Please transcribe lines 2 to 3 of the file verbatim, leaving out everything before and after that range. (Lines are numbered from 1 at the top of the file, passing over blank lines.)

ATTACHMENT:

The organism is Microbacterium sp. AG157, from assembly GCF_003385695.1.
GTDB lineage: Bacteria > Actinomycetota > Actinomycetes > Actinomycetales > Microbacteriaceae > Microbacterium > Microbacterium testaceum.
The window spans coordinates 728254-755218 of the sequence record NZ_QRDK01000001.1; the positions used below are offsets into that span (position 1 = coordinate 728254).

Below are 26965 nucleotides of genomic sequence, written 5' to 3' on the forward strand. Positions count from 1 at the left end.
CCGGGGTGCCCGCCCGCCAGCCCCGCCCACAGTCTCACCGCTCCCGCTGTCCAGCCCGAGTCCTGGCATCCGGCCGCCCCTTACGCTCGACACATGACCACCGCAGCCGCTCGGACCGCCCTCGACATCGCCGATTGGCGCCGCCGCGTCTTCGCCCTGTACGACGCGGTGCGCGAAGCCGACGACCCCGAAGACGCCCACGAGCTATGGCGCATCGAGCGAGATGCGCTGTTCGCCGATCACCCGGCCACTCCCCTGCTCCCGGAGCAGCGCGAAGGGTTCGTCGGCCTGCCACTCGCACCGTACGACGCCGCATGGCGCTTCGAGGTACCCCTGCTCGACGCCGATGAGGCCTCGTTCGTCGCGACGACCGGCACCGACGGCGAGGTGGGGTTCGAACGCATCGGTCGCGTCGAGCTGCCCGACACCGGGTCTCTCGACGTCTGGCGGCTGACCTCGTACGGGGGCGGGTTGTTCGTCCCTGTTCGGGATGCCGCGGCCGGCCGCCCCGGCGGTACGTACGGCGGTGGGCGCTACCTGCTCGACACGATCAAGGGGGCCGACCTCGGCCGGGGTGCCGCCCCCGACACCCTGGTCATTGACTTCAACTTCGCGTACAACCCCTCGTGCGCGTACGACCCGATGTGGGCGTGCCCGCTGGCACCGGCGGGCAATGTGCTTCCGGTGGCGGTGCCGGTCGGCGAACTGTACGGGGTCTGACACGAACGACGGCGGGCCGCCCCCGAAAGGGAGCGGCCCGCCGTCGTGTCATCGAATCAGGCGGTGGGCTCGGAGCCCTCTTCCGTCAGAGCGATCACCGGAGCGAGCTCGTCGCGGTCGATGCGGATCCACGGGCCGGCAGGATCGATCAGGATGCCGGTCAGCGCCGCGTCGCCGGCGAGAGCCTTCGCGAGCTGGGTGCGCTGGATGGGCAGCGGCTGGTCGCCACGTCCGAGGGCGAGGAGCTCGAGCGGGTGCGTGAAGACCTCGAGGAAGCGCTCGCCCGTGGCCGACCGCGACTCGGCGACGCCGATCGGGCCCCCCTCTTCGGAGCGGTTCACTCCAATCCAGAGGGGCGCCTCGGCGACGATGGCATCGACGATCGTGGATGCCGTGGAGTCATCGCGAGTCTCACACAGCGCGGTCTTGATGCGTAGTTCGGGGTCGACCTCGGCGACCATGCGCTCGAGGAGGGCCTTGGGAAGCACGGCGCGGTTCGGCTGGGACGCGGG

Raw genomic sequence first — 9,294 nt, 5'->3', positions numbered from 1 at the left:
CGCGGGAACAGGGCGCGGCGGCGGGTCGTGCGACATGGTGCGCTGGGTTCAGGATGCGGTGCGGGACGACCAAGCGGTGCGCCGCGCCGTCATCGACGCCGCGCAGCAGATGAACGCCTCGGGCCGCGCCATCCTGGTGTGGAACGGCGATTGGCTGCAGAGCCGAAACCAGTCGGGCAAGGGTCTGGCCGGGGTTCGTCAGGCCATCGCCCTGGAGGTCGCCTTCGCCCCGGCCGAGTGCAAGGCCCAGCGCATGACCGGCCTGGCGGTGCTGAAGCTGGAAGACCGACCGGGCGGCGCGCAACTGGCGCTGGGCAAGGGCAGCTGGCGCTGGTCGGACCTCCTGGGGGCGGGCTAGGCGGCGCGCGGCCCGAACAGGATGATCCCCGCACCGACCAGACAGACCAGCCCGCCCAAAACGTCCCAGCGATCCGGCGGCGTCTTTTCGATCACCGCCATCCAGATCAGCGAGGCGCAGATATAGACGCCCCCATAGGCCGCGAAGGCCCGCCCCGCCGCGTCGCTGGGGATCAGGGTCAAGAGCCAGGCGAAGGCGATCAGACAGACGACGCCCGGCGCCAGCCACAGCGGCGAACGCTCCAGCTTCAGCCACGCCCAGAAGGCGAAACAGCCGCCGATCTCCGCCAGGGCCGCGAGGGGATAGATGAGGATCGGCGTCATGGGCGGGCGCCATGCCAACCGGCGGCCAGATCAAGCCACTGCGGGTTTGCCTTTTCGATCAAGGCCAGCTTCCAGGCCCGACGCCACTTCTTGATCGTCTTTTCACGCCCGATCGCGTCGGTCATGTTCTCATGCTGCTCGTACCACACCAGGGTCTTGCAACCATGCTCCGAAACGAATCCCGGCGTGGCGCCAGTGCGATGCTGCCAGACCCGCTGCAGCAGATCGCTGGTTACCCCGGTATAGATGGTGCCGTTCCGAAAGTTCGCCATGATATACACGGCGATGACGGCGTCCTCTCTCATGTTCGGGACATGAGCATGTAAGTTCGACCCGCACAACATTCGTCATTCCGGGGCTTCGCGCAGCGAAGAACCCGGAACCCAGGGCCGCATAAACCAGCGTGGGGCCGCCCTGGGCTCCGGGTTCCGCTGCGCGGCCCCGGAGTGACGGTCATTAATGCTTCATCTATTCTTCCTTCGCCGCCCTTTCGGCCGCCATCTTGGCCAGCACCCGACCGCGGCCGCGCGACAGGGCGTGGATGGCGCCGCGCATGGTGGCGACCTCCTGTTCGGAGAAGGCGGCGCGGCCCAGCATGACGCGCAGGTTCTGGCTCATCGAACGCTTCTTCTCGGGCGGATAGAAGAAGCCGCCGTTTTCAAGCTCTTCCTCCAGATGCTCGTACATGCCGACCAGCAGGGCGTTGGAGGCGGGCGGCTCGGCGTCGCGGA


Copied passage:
GTDB lineage: Bacteria > Actinomycetota > Actinomycetes > Actinomycetales > Microbacteriaceae > Microbacterium > Microbacterium testaceum.
The window spans coordinates 728254-755218 of the sequence record NZ_QRDK01000001.1; the positions used below are offsets into that span (position 1 = coordinate 728254).